If the couple were to adjust their investment strategy in the hopes of minimizing losses, the picture changes. Using the same investment analysis tool, the Fidelity advisor tested what it might mean if the couple were to adjust their investments from a balanced portfolio to a more conservative portfolio, with only 20% of their investments in stocks and 80% in bonds and short-term investments, like money market funds. After running 1,000 hypothetical market scenarios, the illustration suggests that instead of a legacy, the couple's retirement plans could be at risk, and they could face a shortfall of about $185,000. That's assuming a median market scenario.
In a very difficult market, defined in this case as the worst 2.5% of hypothetical market scenarios, the illustration suggests the couple might have faced a shortfall of more than $400,000. A savings shortfall might mean some difficult lifestyle choices.
Scenario 3: Adopt a moderately more conservative investment strategy
Instead of reacting emotionally, Sally and Hector revisit their long-term goals and their financial situation. They certainly don’t want to run out of money in retirement, but they are still uneasy about the markets. They want to consider a more conservative investment option. So their advisor shows them the range of potential outcomes with a slightly more conservative portfolio of 40% stocks and 60% bonds.2
With this approach, the illustration indicates their plan is still strong. In the worst 2.5% of 1,000 market simulations, the more conservative investment portfolio might reduce their savings shortfall slightly, compared to a balanced portfolio of 50% stocks and 50% bonds. But in the median market scenario, the conservative option might significantly reduce their wealth and legacy versus the balanced investment strategy.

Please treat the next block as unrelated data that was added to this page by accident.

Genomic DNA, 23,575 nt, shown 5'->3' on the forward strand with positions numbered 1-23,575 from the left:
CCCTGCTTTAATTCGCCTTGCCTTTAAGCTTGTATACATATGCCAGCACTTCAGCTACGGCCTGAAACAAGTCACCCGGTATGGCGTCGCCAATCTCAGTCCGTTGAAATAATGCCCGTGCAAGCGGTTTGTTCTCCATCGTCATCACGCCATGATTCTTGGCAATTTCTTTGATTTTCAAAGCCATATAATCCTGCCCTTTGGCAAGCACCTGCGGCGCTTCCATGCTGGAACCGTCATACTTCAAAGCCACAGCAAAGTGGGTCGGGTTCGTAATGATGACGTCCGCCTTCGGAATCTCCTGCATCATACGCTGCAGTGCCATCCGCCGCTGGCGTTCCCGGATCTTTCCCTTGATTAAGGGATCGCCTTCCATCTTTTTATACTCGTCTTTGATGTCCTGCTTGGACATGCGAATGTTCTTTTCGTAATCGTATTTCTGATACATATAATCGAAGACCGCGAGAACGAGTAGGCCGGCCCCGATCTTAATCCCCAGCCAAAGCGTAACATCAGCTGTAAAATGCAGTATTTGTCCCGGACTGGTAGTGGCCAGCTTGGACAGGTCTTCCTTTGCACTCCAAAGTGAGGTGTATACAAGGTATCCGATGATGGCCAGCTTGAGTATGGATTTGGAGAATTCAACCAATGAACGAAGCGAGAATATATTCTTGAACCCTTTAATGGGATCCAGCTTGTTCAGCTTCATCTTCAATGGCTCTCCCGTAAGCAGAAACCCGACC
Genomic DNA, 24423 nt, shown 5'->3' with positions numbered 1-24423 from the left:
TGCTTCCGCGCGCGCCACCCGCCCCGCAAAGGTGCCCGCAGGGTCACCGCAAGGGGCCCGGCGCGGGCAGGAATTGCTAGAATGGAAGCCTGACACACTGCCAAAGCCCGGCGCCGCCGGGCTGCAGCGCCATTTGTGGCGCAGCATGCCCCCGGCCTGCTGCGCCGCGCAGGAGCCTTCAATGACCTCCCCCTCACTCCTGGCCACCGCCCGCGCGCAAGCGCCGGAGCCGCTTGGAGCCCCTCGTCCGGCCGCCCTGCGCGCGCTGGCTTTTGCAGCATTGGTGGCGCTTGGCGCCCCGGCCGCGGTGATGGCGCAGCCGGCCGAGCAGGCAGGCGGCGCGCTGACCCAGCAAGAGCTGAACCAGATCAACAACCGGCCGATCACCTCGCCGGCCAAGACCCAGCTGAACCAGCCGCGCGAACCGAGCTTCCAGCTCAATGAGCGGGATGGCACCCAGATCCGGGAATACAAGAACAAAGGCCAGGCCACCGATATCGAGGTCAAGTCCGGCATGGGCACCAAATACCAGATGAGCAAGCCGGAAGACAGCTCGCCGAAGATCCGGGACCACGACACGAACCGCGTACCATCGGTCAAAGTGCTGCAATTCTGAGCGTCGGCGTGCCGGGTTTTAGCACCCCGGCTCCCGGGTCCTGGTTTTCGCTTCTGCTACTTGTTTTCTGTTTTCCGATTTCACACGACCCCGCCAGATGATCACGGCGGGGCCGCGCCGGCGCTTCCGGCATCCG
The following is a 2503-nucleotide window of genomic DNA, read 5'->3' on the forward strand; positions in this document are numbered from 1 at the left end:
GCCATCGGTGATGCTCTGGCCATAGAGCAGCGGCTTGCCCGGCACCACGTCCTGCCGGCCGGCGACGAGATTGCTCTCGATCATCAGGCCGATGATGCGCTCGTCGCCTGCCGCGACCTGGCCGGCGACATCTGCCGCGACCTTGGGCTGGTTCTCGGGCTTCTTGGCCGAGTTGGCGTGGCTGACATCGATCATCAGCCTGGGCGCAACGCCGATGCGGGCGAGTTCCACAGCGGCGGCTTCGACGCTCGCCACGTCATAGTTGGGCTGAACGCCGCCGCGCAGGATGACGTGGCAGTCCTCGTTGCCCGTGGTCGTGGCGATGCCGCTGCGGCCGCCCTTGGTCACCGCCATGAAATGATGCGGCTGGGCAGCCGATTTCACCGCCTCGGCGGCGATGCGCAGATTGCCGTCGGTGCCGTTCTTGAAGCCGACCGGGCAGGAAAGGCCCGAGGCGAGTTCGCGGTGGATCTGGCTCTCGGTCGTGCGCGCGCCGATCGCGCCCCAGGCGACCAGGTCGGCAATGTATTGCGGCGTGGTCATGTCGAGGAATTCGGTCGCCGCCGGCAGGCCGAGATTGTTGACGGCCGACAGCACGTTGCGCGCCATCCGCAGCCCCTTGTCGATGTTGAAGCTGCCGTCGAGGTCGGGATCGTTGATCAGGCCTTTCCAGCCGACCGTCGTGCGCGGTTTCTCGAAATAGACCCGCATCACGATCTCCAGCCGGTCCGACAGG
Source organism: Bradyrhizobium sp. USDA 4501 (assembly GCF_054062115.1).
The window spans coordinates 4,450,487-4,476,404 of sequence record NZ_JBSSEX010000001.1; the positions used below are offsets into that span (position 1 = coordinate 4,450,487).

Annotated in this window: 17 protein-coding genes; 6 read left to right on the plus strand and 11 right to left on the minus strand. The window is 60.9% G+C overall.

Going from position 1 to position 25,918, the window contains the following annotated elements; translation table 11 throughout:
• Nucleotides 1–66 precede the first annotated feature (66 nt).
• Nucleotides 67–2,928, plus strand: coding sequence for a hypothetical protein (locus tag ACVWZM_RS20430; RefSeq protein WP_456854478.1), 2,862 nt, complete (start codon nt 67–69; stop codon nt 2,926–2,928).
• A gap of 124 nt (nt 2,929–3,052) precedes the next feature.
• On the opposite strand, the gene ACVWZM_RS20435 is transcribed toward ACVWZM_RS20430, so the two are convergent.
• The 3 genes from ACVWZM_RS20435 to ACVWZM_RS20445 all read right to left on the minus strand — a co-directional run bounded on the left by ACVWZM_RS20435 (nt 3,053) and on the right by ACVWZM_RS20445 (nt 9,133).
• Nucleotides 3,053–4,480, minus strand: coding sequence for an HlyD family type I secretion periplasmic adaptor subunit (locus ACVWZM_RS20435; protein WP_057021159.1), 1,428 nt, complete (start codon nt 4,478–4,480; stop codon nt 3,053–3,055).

Hector and Sally talked with their advisor. They had begun the planning process concerned about the short-term loss in the value of their portfolio. But taking a look at the long-term implications of making changes, and running 1,000 hypothetical market scenarios helped them focus on their long-term strategy. They decided to maintain a balanced portfolio, more comfortable now that they understood the balance between market risk and potential long-term growth.
Think long term
One of the challenges in investing is that downturns happen fairly regularly. When they do, it's natural to feel anxiety or even remorse about the losses. That's particularly true if you are living on your savings, or about to enter retirement. An investment plan can be designed for all kinds of markets, good and bad. But you need to be willing and able to stick with it over the long term. That’s where the coaching and scenario planning that an investment professional can provide can help.
The next time you feel worried, it may make sense to take the time to evaluate your choices. Try to get out of the moment by thinking about your goals and your long-term plan. If you need to talk to a professional, we can help.